Singapore currently has three egg farms which produce about 28 per cent of demand today and the SFA monitors egg production carefully. It has updated good animal husbandry practices – and in September, published updated guidance on farm management in food safety and quality, animal health and welfare, environmental management among others.


Given the space limitation and increasing demand, caged eggs are a reality, but technology can aid with animal welfare. A monitoring system using Internet of Things (IoT) platform employing Artificial Intelligence (AI) techniques can check on hens and automate processes.

At Seng Choon Farm for instance, temperature and humidity in cages are regulated by an automated cooling and ventilation system to keep hens stress free. Another local egg farm N&N Agriculture uses robot cleaners for cage washing, automation for feed loading, egg inspection and packing.

In view of the disruptive impact on the food supply chain by COVID-19, establishing a resilient local production system has become a national imperative.

For local egg farms, one potential weak link is the need to import day-old chicks (DOC) that lay our eggs.

IFH plans to host a DOC hatchery in Singapore, to raise chickens that will eventually parent more day-old chicks laying eggs for consumption, allowing Singapore to have its very own closed ecosystem of egg production and negating the need to import DOC altogether.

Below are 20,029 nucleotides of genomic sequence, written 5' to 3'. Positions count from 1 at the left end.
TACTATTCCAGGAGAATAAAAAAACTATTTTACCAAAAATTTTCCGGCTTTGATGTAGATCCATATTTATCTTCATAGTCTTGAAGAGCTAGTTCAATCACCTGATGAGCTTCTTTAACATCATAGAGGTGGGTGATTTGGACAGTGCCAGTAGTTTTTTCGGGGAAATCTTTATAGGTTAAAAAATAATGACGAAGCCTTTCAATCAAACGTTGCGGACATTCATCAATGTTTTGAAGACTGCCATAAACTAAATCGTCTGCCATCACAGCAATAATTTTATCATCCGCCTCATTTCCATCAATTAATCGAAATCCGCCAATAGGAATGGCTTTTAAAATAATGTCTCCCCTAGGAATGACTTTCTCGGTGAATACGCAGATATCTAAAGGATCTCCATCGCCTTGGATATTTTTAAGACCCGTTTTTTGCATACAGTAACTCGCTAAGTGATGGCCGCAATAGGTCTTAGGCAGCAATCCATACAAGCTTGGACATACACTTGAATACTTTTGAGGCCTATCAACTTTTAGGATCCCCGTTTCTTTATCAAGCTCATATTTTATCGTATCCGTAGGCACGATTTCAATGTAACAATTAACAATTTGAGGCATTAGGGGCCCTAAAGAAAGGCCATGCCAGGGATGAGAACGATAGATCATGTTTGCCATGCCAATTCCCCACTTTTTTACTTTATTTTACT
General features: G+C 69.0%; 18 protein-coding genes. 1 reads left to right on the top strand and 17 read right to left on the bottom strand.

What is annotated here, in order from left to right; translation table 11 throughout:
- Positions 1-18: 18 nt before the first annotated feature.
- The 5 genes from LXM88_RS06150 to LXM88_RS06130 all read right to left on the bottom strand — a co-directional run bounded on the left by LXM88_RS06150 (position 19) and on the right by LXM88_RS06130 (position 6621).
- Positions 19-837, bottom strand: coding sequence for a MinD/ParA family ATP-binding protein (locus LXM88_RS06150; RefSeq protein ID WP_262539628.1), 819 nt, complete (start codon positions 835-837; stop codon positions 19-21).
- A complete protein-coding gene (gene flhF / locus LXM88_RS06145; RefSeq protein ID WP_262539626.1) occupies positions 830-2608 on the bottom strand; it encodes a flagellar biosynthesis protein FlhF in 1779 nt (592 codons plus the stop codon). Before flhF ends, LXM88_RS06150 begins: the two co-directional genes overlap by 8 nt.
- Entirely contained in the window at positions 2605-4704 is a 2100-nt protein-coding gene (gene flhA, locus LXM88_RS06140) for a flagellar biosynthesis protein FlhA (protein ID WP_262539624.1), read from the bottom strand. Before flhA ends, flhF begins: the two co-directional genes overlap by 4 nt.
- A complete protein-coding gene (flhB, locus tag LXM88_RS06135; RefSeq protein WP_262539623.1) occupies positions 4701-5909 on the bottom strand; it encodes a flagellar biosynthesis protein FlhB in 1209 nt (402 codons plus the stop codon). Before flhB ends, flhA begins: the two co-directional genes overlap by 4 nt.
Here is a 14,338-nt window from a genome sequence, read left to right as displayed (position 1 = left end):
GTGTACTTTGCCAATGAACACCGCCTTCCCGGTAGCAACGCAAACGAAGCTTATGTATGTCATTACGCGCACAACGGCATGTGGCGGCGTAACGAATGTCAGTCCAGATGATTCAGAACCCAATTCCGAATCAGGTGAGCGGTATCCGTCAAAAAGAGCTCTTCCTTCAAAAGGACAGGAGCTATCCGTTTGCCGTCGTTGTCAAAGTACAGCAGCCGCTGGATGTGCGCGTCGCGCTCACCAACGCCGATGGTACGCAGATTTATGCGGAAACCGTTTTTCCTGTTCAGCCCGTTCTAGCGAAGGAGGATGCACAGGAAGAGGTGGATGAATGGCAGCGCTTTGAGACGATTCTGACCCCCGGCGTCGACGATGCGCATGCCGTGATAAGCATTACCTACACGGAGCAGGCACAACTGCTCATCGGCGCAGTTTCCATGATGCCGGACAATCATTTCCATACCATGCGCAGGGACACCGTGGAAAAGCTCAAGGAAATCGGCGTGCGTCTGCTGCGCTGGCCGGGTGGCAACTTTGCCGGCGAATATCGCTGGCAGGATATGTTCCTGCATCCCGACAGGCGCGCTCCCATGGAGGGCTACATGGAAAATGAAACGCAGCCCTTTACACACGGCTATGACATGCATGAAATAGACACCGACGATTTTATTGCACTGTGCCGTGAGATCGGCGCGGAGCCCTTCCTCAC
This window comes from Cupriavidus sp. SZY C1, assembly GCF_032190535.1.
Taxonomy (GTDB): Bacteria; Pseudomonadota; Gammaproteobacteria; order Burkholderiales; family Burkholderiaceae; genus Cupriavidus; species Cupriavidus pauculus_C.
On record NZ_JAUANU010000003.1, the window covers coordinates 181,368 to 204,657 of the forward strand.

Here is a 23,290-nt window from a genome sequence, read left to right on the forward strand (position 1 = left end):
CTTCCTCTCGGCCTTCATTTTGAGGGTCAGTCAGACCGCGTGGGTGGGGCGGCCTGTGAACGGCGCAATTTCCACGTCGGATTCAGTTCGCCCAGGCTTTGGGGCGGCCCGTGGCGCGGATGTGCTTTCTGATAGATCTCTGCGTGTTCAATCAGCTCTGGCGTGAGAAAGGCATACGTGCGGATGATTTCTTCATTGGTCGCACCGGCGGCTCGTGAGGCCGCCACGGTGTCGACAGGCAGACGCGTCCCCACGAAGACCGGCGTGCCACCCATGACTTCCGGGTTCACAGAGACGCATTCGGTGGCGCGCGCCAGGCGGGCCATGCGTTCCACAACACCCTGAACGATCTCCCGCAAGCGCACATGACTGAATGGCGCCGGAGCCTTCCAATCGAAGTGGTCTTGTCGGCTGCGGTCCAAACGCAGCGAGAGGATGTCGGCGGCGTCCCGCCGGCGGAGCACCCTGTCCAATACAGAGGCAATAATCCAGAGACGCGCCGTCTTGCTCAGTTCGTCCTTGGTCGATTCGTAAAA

The DOC facility in Singapore may also help other local egg farms develop a more resilient egg production. With IFH contributing 22 per cent to local production and a doubling of capacity of the three existing local egg farms in the next five years, we would be able to meet almost 80 per cent of domestic demand in future.


Even after we’ve squared away egg production, another challenge is ensuring a resilient feed supply.  As Singapore is not a crop producer, all chicken feed is imported and subject to supply chain disruptions.

With an estimated daily 100g of feed per hen, 180 tonnes of feed would be needed just for the 5 million hens from IFH operations by 2026.

The NTU Food Science and Technology Programme (NTU FST) has been working with SFA to replace a major ingredient, soybeans, with soybean residues, to replace the traditional feed. Soybean residues are by-products from food processing industry with a yearly 20,000 tonnes generated in Singapore.

Other sustainable practices are being worked on too. Waste materials from egg farms (feathers, manure, chicken blood) are used as compost as part of the partnership between the Leong Hup Group and NTU FST.

The hope is these innovations can lead to zero-waste egg farm operations with minimal environmental impact.

Finally, there is the nascent field of alternative eggs —which delivers familiar flavours, with a fraction of the carbon footprint—thanks to innovative Asian startups like Float Foods, OsomeFood and Next Meats.

Float Foods, a Singapore-based food technology start-up, produces plant-based eggs with legumes to substitute the egg yolk and egg white, which can be easily cooked - whether sunny side-up, overeasy or soft boiled.

Working with NTU FST and other solution providers, this local start-up aims to advance Singapore’s plant-based eggs to enhance Singapore’s food security and has plans with local F&B outlets to launch these offerings in October 2021.

While we cannot run away from the heavy industrialised nature of egg production, we can continue to have our eggs but without harming hens or the environment.

Of course, we can consider simply cutting back on our consumption of eggs or to embrace alternatives which may be just as delicious.

William Chen is the Michael Fam Chair Professor and Director of Food Science & Technology Programme, Nanyang Technological University Singapore.

Source: CNA/cr